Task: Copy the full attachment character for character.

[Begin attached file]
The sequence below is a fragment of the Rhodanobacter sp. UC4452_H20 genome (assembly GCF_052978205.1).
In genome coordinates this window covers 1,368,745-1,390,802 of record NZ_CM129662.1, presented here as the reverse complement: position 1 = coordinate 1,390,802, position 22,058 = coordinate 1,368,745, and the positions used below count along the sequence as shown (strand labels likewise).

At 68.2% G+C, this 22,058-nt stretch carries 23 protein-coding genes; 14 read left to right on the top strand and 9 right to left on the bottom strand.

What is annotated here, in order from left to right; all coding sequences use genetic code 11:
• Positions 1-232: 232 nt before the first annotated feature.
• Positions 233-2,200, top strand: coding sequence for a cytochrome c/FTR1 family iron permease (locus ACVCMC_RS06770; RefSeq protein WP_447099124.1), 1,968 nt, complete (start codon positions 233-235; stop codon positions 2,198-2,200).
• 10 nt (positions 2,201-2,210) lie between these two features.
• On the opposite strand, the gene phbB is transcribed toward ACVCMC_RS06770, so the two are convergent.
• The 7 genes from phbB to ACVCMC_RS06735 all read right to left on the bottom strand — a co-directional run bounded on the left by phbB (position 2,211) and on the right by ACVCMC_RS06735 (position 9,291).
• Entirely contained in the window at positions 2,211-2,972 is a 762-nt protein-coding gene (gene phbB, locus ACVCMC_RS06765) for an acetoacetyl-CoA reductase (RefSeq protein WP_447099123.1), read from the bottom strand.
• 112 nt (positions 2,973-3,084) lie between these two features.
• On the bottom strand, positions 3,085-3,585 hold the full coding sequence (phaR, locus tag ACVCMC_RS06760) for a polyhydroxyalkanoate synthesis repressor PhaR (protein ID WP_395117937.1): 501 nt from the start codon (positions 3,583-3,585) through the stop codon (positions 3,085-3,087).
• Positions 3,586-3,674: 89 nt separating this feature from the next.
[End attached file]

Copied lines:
The sequence below is a fragment of the Rhodanobacter sp. UC4452_H20 genome (assembly GCF_052978205.1).
In genome coordinates this window covers 1,368,745-1,390,802 of record NZ_CM129662.1, presented here as the reverse complement: position 1 = coordinate 1,390,802, position 22,058 = coordinate 1,368,745, and the positions used below count along the sequence as shown (strand labels likewise).

At 68.2% G+C, this 22,058-nt stretch carries 23 protein-coding genes; 14 read left to right on the top strand and 9 right to left on the bottom strand.

What is annotated here, in order from left to right; all coding sequences use genetic code 11:
• Positions 1-232: 232 nt before the first annotated feature.
• Positions 233-2,200, top strand: coding sequence for a cytochrome c/FTR1 family iron permease (locus ACVCMC_RS06770; RefSeq protein WP_447099124.1), 1,968 nt, complete (start codon positions 233-235; stop codon positions 2,198-2,200).
• 10 nt (positions 2,201-2,210) lie between these two features.
• On the opposite strand, the gene phbB is transcribed toward ACVCMC_RS06770, so the two are convergent.
• The 7 genes from phbB to ACVCMC_RS06735 all read right to left on the bottom strand — a co-directional run bounded on the left by phbB (position 2,211) and on the right by ACVCMC_RS06735 (position 9,291).
• Entirely contained in the window at positions 2,211-2,972 is a 762-nt protein-coding gene (gene phbB, locus ACVCMC_RS06765) for an acetoacetyl-CoA reductase (RefSeq protein WP_447099123.1), read from the bottom strand.
• 112 nt (positions 2,973-3,084) lie between these two features.
• On the bottom strand, positions 3,085-3,585 hold the full coding sequence (phaR, locus tag ACVCMC_RS06760) for a polyhydroxyalkanoate synthesis repressor PhaR (protein ID WP_395117937.1): 501 nt from the start codon (positions 3,583-3,585) through the stop codon (positions 3,085-3,087).
• Positions 3,586-3,674: 89 nt separating this feature from the next.